Monthly Financial Tracker

I wrote a guest post for Avadhut Nigudkar’s website, financewalk.com aimed at financial career aspirants. The monthly financial tracker I have been using for the past 6 years was modified to include the goal analysis sheet from the automated mutual fund tracker

The sheet allows you to keep track of investments for financial goals as well as their progress.

Link to the article: How to Use Excel to Manage Expenses and Investments (Even If You’re a Newbie!)

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Visual Goal Planner

Here is a simple goal planner that serves as a visual aid to highlight the importance of beating inflation for long-term financial goals.  It compares the evolution of the current cost of an expense with an assumed inflation rate and the growth of monthly and lump sum investments.

The monthly or lump sum investment along with the corresponding interest rates have to be modified until the ‘cost’ curve intersects with either the ‘lump sum investment value’ or the ‘monthly investment value’ curves (red dot).

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Visual SIP Tracker

Here is a simple Excel sheet to keep track of monthly SIPs.  Unlike the automated mutual fund tracker, where the focus is on returns, this sheet helps to visually track the growth of a SIP relative to an expected growth.

The user will have to enter the value of SIP each month to track its evolution.  The inputs required can be seen in the screenshot (click for a better view).

The growth of a SIP (green line) is shown against the expected value (red line) for a 10% return and the total investment (blue line).

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Understanding How Retirement Calculators Work

The first brush with a retirement calculator is typically memorable, if not unforgettable(!) for pretty much all investors – including ones who do not take them seriously.

The typical responses would be,

  • ‘Why do I need such a huge corpus for retirement?’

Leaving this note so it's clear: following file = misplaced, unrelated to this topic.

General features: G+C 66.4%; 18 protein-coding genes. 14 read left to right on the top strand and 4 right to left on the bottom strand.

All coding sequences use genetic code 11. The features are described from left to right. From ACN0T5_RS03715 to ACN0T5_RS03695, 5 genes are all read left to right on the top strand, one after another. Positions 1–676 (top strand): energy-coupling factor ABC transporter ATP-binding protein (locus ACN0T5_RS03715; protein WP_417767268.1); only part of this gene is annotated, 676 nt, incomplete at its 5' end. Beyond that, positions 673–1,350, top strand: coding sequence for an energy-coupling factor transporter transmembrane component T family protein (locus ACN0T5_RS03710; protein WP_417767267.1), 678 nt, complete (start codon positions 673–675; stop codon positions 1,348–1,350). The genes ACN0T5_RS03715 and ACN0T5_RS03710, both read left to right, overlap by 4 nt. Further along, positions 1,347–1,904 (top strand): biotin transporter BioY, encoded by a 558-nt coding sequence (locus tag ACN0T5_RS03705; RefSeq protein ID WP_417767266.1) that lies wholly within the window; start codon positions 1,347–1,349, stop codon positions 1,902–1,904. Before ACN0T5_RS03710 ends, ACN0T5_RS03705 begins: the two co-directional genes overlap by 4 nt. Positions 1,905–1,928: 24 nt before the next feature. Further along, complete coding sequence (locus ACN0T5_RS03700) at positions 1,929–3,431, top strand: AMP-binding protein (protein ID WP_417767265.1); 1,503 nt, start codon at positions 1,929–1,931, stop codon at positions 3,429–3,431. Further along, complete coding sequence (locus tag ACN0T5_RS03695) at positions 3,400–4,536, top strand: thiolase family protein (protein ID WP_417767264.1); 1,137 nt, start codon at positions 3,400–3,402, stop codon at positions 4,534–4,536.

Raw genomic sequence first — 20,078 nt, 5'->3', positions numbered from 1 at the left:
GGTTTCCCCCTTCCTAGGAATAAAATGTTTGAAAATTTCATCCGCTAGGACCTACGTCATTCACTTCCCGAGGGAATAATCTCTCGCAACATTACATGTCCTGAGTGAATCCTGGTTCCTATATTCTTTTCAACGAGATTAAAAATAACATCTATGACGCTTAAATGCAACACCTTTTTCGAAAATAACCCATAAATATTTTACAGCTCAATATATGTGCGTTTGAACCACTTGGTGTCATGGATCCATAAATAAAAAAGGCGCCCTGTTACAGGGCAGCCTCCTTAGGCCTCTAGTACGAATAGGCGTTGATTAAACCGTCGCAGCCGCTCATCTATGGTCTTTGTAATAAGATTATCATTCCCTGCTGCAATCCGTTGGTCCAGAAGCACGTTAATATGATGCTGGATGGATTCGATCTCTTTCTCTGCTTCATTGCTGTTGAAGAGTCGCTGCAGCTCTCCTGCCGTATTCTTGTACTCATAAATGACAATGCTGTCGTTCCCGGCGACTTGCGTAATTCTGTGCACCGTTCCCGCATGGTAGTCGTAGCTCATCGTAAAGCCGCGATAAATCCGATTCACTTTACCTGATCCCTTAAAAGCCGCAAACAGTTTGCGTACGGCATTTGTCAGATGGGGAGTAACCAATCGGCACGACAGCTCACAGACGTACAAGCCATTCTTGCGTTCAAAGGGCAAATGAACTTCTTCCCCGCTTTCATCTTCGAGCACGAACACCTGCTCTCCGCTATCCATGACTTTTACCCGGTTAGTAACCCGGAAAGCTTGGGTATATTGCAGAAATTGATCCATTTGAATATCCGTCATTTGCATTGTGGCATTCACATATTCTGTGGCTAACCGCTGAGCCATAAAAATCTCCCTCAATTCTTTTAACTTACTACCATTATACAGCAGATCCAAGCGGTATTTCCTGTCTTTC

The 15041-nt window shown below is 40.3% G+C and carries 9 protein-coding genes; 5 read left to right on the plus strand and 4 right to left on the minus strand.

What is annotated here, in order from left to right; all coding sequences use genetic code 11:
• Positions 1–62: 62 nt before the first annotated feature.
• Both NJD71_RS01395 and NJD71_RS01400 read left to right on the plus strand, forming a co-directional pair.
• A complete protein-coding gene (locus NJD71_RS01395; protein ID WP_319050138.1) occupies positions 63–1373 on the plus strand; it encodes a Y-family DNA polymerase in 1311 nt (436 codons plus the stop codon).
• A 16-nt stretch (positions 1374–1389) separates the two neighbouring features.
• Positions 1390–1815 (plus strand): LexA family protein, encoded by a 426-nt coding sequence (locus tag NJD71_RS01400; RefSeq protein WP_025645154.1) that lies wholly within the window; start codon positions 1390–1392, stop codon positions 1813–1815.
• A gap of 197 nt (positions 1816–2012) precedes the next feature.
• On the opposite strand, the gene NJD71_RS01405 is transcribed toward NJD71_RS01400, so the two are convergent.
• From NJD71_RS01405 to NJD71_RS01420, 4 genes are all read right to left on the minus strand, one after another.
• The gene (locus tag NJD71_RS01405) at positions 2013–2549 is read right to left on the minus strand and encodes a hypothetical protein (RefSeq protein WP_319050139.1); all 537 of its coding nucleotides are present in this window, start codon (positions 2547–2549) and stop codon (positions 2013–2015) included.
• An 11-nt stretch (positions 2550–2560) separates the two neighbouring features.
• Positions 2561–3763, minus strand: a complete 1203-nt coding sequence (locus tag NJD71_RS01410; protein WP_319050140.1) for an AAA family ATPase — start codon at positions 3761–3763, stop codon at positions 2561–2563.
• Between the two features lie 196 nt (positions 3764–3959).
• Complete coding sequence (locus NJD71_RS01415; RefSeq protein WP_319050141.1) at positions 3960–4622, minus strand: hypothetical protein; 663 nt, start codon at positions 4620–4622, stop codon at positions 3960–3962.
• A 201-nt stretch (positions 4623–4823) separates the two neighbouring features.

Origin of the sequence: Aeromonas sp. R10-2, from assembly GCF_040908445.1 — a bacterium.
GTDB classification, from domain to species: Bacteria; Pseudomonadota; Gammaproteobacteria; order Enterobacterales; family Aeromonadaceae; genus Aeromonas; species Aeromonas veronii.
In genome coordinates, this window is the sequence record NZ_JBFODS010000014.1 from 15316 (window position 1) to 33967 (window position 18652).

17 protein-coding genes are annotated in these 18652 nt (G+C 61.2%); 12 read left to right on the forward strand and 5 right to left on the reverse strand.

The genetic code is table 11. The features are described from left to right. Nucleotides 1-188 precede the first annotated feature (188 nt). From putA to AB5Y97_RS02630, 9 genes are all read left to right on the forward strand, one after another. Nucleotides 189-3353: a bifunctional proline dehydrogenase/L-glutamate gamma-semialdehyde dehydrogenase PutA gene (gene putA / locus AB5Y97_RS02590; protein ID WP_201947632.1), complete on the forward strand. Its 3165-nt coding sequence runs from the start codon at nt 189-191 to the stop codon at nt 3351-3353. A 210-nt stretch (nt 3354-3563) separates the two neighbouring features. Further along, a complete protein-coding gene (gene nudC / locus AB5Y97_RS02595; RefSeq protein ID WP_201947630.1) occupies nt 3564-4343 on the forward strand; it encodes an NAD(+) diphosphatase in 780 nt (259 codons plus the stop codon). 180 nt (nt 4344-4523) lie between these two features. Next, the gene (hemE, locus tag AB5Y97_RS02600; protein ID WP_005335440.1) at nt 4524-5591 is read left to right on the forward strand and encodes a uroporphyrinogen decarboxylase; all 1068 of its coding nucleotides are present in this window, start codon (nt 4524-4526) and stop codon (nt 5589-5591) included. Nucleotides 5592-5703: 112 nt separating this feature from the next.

• ‘How do you expect me to invest this high an amount each month?’

Here is how retirement calculators go about calculating the corpus and monthly investment required.

For ease of understanding, I will consider the case of a 55 year old man, 5 years away from retirement. You can input desired values in the attached Excel sheet.

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Pension Plans: Look Before You Leap

LIC agents  are busy advertising  the Varishtha Pension Bima Yojana. An annuity product which would hand out a ‘pension’ against a lump sum payment at an annual return of a little more than 9%.

Here is why you should not consider any pension product at face value.

  • The pension received is typically constant for life. If it increases by 3 or 4%, the pension amount would be significantly lower.
  • The pension is taxable as per slab.  There are more tax efficient options available: Debt mutual funds and tax-free bonds. With a debt mutual fund, only the capital gain is taxed upon redemption. The taxation is with indexation benefit if the units are above 3 years old. The tax outgo would depend on inflation. There could be no capital gain and therefore no tax, if the inflation is high enough. Even for someone in 10% slab, a debt mutual fund is a better option that a pension plan.
  • Your money is locked up in a pension plan. There are several options available upon death of the policy holder (pension to the spouse, return of purchase price etc.) but none of these options can match one in which the retiree has, not only access to the  entire corpus, but also can allow it to grow in different buckets of varying risk.  See this for details:  Generating an inflation-protected income with a lump sum
  • As for  Varishtha Pension Bima Yojana, the maximum pension is Rs. 5000 per month.  So it not meant for people who use computers!

Photo Credit: StockPhoto

Most retirees do not have a corpus big enough to generate an income that grows each year by about 7-8%.  Should such people settle for such pension plans?

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